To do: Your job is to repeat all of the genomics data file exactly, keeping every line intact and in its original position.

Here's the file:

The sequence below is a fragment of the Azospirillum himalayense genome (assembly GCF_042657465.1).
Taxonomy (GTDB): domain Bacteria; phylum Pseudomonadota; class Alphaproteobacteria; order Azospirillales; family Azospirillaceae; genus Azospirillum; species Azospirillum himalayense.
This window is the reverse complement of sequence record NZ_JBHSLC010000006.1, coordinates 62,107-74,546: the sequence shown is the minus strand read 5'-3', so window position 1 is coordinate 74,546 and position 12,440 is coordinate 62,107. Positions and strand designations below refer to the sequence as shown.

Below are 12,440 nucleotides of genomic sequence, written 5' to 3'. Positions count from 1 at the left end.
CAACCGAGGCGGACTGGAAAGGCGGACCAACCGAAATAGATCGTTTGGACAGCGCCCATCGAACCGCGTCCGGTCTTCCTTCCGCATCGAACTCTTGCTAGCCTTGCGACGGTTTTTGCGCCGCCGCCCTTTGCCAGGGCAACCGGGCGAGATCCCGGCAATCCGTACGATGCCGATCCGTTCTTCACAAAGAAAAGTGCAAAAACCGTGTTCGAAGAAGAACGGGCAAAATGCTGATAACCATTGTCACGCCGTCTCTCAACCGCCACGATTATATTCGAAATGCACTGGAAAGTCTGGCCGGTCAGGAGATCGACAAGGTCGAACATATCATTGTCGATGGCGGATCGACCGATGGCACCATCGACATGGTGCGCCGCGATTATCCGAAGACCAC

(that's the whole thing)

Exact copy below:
The sequence below is a fragment of the Azospirillum himalayense genome (assembly GCF_042657465.1).
Taxonomy (GTDB): domain Bacteria; phylum Pseudomonadota; class Alphaproteobacteria; order Azospirillales; family Azospirillaceae; genus Azospirillum; species Azospirillum himalayense.
This window is the reverse complement of sequence record NZ_JBHSLC010000006.1, coordinates 62,107-74,546: the sequence shown is the minus strand read 5'-3', so window position 1 is coordinate 74,546 and position 12,440 is coordinate 62,107. Positions and strand designations below refer to the sequence as shown.

Below are 12,440 nucleotides of genomic sequence, written 5' to 3'. Positions count from 1 at the left end.
CAACCGAGGCGGACTGGAAAGGCGGACCAACCGAAATAGATCGTTTGGACAGCGCCCATCGAACCGCGTCCGGTCTTCCTTCCGCATCGAACTCTTGCTAGCCTTGCGACGGTTTTTGCGCCGCCGCCCTTTGCCAGGGCAACCGGGCGAGATCCCGGCAATCCGTACGATGCCGATCCGTTCTTCACAAAGAAAAGTGCAAAAACCGTGTTCGAAGAAGAACGGGCAAAATGCTGATAACCATTGTCACGCCGTCTCTCAACCGCCACGATTATATTCGAAATGCACTGGAAAGTCTGGCCGGTCAGGAGATCGACAAGGTCGAACATATCATTGTCGATGGCGGATCGACCGATGGCACCATCGACATGGTGCGCCGCGATTATCCGAAGACCAC